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 You are in: Special Report: 1999: 09/99: Farming in crisis  
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Farming in crisis Thursday, 16 September, 1999, 11:21 GMT 12:21 UK
Farmers log on to profits
Farmers markets
Farmers' markets are opening across the UK
Farming in crisis
Increasing numbers of farmers are cutting out supermarket middlemen and taking their food straight to the public via new street markets.

The number of farmers' markets across the UK has risen dramatically this year.

Some innovative farmers are also turning to the Internet in an attempt survive as profits from traditional outlets fall.

In April, there were just 30 farmers' markets across the country - now there are 116.

Farmers go on Internet
Some farmers have gone online to sell produce
As ministers consider ways of easing the crisis blighting the industry, it is estimated that three new farmers' markets are opened each week as farmers take matters into their own hands.

A number of farmers have also gone online to sell their produce, which is delivered by parcel straight to customers' homes.

But it is the rise of the farmers' markets, which is making most impression on the industry.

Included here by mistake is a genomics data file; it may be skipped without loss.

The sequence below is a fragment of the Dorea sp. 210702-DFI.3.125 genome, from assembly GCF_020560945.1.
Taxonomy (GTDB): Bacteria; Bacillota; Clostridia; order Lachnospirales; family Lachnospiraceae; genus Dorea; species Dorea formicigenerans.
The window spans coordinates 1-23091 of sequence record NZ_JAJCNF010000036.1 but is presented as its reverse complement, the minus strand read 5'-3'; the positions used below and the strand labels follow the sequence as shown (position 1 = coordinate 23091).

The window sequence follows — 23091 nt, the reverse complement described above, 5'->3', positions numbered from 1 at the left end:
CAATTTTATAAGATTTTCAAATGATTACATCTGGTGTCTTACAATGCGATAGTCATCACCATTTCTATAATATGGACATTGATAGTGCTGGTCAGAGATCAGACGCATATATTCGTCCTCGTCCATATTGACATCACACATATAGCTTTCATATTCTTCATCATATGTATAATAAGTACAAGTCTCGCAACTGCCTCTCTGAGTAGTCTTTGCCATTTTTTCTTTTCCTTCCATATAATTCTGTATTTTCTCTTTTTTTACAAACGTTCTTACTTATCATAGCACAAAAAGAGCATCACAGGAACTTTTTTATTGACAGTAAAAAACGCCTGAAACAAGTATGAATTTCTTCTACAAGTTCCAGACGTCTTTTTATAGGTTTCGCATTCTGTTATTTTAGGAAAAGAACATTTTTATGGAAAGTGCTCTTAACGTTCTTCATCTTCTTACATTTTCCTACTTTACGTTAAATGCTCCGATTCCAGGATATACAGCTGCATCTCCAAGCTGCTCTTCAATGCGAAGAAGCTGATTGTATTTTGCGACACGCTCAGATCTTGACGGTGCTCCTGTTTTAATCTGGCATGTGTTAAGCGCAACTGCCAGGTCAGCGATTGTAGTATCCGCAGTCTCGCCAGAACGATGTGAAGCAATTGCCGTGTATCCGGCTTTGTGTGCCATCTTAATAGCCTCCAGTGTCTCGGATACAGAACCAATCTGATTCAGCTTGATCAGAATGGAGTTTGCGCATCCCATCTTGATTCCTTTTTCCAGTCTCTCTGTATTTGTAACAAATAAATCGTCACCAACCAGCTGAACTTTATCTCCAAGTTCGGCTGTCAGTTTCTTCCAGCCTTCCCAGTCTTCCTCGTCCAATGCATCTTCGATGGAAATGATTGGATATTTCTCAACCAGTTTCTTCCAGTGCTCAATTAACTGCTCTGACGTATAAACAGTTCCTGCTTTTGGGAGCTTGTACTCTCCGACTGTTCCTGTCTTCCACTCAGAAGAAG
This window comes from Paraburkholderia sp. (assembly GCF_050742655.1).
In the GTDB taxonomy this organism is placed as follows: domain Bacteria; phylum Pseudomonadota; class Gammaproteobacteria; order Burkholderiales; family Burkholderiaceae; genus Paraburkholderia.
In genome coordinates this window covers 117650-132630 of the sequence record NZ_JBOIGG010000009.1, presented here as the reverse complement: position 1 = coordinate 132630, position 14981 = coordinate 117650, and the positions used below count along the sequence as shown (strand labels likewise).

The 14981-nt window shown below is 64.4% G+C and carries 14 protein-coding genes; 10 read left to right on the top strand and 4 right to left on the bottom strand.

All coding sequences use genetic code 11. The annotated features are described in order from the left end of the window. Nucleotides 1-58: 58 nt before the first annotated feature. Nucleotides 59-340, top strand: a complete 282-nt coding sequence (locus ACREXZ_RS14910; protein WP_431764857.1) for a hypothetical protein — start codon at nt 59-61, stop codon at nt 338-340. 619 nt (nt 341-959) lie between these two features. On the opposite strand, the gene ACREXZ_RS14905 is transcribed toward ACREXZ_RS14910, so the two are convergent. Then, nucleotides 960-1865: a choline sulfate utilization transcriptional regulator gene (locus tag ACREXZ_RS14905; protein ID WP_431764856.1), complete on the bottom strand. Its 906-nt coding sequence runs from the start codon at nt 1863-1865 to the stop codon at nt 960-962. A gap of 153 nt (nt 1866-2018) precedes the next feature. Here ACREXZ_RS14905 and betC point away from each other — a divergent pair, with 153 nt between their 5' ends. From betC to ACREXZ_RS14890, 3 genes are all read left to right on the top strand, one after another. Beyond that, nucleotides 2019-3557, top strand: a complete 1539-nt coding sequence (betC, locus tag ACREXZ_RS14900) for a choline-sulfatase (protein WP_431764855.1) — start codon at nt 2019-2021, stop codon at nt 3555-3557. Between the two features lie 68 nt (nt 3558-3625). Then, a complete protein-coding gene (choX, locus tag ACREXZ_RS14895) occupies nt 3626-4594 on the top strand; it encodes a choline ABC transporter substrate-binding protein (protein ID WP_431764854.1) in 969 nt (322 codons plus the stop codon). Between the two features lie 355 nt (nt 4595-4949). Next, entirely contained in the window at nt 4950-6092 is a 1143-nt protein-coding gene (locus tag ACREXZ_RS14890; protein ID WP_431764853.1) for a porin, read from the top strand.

'We can survive'

Markets allow farmers to avoid the cost of selling their produce in supermarkets.

Farmers markets
Markets are keeping some farmers afloat
At Bristol Farmers' Market it is estimated that once farmers have paid for slaughtering and butchering costs they can make 30 more per lamb than they would by selling the animal to supermarkets.

Livestock farmer John Counsell said: "We can sell our lamb cheaper here than the supermarkets can and still make a jolly good living out of it.

"We are getting the premium that the supermarkets have been taking all these years."

"We are taking the middleman's margin which means we can survive."

In order to take a stall at a farmers' market, produce must be local and stalls must be staffed by the farmer or one of their employees.

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The BBC's Tim Hirsch: "A quiet revolution in the food industry"
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